The L’Oréal defence on executive pay won’t wash with the unions

Caveat: Executive paychecks a multiple of average ‘because they are worth it’

The infamous, so-called L'Oréal Defence – "because we're worth it" – is routinely deployed by everybody from company chief executives to nurses and teachers, whenever conversation turns to what they should be paid. L'Oréal suits all hair types, don't you know. It doesn't just work on elites.

The Irish Congress of Trade Unions (Ictu) borrowed the maxim this week as the title for its annual report on executive pay in Ireland. It showed that the gap between what an average worker is paid (€37,000) and the pay of most of the chief executives of the 27 listed Irish companies surveyed (based on their 2016 results) is widening.

At a handful of companies – DCC, Tullow Oil, Kerry – the pay packets of the chief executive were more than 100 times an average Irish worker. At CRH, Albert Manifold's pay ballooned to 270 times from an already stratospheric 151, albeit the 2016 figure was skewed by a bonus payment set three years previously.

On the surface, at least, the messaging from the trade union umbrella group’s report was clear: Irish chief executives, it suggested, are paid too much. They’re certainly paid an awful lot. But are they actually worth it?


That depends on the company. Manifold, for example, took home a total of almost €10 million in 2016, which was almost double the 2015 pay for the CRH chief executive. “When shareholders do well, I do well,” Manifold declared at its agm last year, in response to questions about his Herculean pay packet.

And, it is true, in 2016 CRH shareholders did well. The dividend was hiked to 65 cent per share. Sales rose 15 per cent, profits after tax by 75 per cent. The share price over the year rose by about a quarter. Manifold is as rich as Croesus. But when he tousles his hair in the mirror in the morning, he can probably declare to himself that he’s worth it.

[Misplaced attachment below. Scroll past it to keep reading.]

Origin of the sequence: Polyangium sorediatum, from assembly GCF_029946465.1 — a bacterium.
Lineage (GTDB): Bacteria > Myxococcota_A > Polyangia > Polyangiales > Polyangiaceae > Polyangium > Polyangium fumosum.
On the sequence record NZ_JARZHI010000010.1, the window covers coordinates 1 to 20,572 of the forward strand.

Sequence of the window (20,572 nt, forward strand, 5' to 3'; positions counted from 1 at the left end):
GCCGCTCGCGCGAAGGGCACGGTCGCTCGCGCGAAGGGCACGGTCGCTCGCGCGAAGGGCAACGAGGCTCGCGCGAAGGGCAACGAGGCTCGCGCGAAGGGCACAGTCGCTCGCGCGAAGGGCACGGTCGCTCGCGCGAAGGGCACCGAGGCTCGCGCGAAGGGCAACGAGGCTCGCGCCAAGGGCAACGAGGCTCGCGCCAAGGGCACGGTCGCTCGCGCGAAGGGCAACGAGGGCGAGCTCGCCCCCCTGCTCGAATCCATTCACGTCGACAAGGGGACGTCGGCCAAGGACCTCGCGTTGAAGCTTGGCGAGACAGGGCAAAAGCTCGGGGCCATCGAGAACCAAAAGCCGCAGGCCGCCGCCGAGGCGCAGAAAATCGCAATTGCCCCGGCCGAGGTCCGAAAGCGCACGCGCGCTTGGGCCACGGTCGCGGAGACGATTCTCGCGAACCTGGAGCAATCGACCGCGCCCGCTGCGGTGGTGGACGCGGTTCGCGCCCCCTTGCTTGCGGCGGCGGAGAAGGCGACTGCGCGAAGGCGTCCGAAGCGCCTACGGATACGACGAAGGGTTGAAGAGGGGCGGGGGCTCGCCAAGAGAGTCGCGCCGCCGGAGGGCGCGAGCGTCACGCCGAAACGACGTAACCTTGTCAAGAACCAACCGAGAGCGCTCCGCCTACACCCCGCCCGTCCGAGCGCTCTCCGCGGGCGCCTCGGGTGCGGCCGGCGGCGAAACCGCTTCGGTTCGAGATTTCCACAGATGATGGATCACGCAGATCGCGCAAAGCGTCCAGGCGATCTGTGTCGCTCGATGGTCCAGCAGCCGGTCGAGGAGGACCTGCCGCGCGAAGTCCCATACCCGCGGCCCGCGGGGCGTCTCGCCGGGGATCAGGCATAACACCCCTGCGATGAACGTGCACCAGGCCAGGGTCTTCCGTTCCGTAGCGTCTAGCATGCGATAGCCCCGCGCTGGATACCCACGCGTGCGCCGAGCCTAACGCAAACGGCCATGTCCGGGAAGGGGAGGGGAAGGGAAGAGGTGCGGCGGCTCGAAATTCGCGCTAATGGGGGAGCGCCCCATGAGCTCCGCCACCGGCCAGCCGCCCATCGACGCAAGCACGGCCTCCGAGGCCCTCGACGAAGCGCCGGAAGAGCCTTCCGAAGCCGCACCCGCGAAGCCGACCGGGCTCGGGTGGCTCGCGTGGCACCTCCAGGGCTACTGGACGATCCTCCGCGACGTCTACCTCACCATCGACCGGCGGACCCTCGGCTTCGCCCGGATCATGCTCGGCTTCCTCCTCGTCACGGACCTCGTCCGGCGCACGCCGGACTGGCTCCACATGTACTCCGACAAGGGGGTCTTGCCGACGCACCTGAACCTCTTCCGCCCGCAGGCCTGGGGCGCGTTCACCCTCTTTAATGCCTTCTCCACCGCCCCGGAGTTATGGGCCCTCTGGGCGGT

Elsewhere, it is less clear-cut.

Pay packet

Fiona Muldoon, chief executive of insurance company FBD, doubled her pay packet to just under €900,000, a mid-range salary on the Irish stock exchange. Yet FBD's share price only rose by 4.4 per cent over the period for which that pay packet applied.

It is true, of course, that share price is just one indicator of the performance of a company. In 2016, Muldoon led an overhaul of FBD’s distribution, cutting out brokers and returning it to profit. And since the beginning of 2017, FBD’s share price has risen by a further 45 per cent.

Muldoon will argue she too is worth it. And that will likely be reflected in her pay set by FBD’s remuneration committee, when it is revealed in the 2017 annual report this spring. Just don’t expect motorists facing another year of crippling premium hikes to thank her for it. But Muldoon doesn’t work for them. She works for FBD.

One company to feel the heat over its 2016 executive pay was hotel group Dalata, where the chairman was forced to launch a defence of founder and chief executive Pat McCann's pay following its agm. The group's share price fell by close to one-fifth while his pay rose by 78 per cent to €1.5 million.

But isn’t McCann still worth it? Dalata only exists because he put it together. And his timing building up the company from recessionary origins to where it now has a stranglehold on the Dublin market – at a time when hotels are at full capacity – was impeccable. McCann will be well-rewarded whenever he checks out. But so will shareholders.